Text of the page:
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Purification and Chemical Characterization of the Heat-Labile Enterotoxin Produced by Enterotoxigenic Escherichia coli

By Steven L. Kunkel and Donald C. Robertson

Abstract

Heat-labile enterotoxin (LT) produced by a human strain of enterotoxigenic Escherichia coli (286C(2)) was purified to homogeneity from pH extracts of fermentor-grown cells by ultrafiltration, (NH(4))(2)SO(4) fractionation, hydrophobic chromatography on norleucine-Sepharose 4B, hydroxylapatite chromatography, and Bio-Gel P-150 filtration. Purified LT preparations exhibited biological activity comparable to that of cholera toxin in four bioassays specific for the two enterotoxins (Y-1 adrenal tumor cells, Chinese hamster ovary cells, pigeon erythrocyte lysates, and skin permeability test). The overall yield of LT protein was 20%, which represented a 500-fold purification over pH extracts. A native molecular weight of 73,000 was determined by gel electrophoresis. The toxin dissociated upon treatment with sodium dodecyl sulfate, pH 7.0, into two components with molecular weights of 44,000 and 30,000. Purified LT preparations were remarkably stable over a wide range of storage conditions, temperatures, and pH's. The biological activity was increased by incubation with trypsin and completely destroyed by pronase and proteinase K, whereas deoxyribonuclease I, ribonuclease, and phospholipase D had no effect. The amino acid composition of purified LT was quite different from that of cholera toxin. Neither carbohydrate nor lipopolysaccharide was present in purified preparations. The purification scheme appeared applicable to LT produced by other human and porcine enterotoxigenic strains, but reflected the amount of LT produced by each strain. These data show that LT and cholera toxin share many common chemical and physical properties, but must be purified by different techniques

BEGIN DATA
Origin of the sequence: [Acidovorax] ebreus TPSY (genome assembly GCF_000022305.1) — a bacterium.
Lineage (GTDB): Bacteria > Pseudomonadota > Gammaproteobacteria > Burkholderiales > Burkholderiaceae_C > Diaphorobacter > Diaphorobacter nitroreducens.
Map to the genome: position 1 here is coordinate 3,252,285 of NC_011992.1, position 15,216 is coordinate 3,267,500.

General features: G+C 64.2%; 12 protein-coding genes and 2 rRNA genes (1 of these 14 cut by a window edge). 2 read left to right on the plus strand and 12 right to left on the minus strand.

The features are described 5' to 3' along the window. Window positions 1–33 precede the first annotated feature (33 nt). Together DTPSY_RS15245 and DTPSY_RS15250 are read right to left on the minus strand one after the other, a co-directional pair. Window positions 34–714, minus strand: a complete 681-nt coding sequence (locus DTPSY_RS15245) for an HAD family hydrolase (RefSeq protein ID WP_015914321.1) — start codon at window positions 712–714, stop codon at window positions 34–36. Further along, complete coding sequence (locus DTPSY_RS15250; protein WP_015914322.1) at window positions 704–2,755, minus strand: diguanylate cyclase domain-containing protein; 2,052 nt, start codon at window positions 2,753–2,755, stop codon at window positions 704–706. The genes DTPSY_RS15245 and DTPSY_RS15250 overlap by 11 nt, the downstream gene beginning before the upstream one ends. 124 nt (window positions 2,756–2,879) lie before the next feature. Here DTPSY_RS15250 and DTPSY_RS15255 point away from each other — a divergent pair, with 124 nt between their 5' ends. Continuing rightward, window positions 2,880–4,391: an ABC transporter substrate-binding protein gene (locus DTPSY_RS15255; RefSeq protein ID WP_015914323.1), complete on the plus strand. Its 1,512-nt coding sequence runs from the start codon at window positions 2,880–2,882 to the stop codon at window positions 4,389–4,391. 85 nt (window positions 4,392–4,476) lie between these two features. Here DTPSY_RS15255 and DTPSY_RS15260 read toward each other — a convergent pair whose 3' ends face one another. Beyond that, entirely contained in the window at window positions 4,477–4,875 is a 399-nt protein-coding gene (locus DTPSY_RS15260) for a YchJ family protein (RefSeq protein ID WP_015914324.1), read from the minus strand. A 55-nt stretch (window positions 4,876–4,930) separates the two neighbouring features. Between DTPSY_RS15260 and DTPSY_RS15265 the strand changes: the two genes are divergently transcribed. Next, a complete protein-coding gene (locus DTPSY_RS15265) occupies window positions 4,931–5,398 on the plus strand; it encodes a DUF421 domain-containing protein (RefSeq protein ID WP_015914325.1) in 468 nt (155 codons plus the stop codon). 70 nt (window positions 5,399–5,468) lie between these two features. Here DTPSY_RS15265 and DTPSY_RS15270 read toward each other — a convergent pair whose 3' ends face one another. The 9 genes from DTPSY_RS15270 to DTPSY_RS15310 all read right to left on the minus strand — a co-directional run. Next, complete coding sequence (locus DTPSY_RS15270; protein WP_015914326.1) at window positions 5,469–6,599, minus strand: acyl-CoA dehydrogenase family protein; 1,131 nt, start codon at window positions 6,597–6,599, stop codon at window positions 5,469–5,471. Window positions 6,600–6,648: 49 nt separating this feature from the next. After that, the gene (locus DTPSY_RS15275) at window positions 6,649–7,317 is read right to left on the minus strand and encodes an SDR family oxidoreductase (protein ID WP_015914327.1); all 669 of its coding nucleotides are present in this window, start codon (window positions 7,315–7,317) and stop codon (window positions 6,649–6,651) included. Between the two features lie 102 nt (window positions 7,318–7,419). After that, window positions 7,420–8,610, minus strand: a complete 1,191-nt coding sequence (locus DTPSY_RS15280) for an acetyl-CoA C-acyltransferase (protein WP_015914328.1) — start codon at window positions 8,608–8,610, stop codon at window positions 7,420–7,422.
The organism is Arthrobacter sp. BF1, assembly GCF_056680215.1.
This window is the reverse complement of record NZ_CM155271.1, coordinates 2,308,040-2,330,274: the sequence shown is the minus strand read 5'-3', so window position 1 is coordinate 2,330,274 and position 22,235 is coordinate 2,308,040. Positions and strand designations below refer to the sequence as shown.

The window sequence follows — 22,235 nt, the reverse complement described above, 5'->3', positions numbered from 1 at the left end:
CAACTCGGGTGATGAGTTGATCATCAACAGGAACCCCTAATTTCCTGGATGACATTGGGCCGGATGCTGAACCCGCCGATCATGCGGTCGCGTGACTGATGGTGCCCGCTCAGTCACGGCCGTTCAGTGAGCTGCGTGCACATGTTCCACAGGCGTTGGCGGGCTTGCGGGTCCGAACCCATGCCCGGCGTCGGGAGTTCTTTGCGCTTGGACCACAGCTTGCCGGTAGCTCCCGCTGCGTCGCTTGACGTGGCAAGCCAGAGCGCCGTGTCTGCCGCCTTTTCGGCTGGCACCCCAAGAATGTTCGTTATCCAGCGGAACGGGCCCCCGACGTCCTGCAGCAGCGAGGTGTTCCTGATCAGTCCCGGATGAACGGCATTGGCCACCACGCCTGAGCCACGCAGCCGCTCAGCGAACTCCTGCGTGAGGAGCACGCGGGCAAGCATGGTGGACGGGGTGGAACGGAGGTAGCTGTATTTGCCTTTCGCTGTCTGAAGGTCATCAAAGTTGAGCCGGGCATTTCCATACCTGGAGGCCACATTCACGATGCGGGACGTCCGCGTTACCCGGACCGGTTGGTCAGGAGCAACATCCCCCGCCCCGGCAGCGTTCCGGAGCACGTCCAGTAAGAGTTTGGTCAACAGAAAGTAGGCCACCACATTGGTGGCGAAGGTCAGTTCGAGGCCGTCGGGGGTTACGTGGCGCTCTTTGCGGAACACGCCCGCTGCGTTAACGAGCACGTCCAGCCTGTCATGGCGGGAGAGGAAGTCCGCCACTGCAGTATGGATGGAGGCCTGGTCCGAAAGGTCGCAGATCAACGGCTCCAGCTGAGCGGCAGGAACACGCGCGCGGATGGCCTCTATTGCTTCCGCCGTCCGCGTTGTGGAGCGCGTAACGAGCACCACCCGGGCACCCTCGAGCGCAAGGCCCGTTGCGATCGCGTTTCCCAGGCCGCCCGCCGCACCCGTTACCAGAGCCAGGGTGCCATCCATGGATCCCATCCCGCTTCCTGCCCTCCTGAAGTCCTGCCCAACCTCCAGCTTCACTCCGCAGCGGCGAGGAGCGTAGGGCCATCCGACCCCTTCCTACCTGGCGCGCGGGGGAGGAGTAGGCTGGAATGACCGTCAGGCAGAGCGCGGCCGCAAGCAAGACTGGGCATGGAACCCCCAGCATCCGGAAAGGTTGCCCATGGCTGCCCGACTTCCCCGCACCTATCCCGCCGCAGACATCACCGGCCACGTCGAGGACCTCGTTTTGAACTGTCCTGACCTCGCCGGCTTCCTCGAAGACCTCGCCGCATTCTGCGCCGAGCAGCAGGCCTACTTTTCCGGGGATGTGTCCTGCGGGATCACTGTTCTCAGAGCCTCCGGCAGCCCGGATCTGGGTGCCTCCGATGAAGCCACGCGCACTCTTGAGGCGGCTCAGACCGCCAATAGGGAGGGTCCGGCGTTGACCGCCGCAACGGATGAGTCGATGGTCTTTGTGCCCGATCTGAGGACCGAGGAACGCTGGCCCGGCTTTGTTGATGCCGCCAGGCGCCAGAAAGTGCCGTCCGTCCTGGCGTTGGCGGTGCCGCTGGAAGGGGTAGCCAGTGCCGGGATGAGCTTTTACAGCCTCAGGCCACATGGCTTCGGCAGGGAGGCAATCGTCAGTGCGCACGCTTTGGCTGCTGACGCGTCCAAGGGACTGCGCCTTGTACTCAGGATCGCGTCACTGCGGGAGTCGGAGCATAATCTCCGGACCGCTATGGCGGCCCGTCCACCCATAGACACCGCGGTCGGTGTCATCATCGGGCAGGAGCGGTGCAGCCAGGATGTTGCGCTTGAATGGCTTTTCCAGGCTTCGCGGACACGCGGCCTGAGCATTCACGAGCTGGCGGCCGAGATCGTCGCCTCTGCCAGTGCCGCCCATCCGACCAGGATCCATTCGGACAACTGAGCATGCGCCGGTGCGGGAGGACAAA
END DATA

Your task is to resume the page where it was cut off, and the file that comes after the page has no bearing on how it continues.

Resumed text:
Topics: Pathogenic Mechanisms, Ecology, and Epidemiology
Year: 1979
OAI identifier: oai:pubmedcentral.nih.gov:414486
Provided by: PubMed Central
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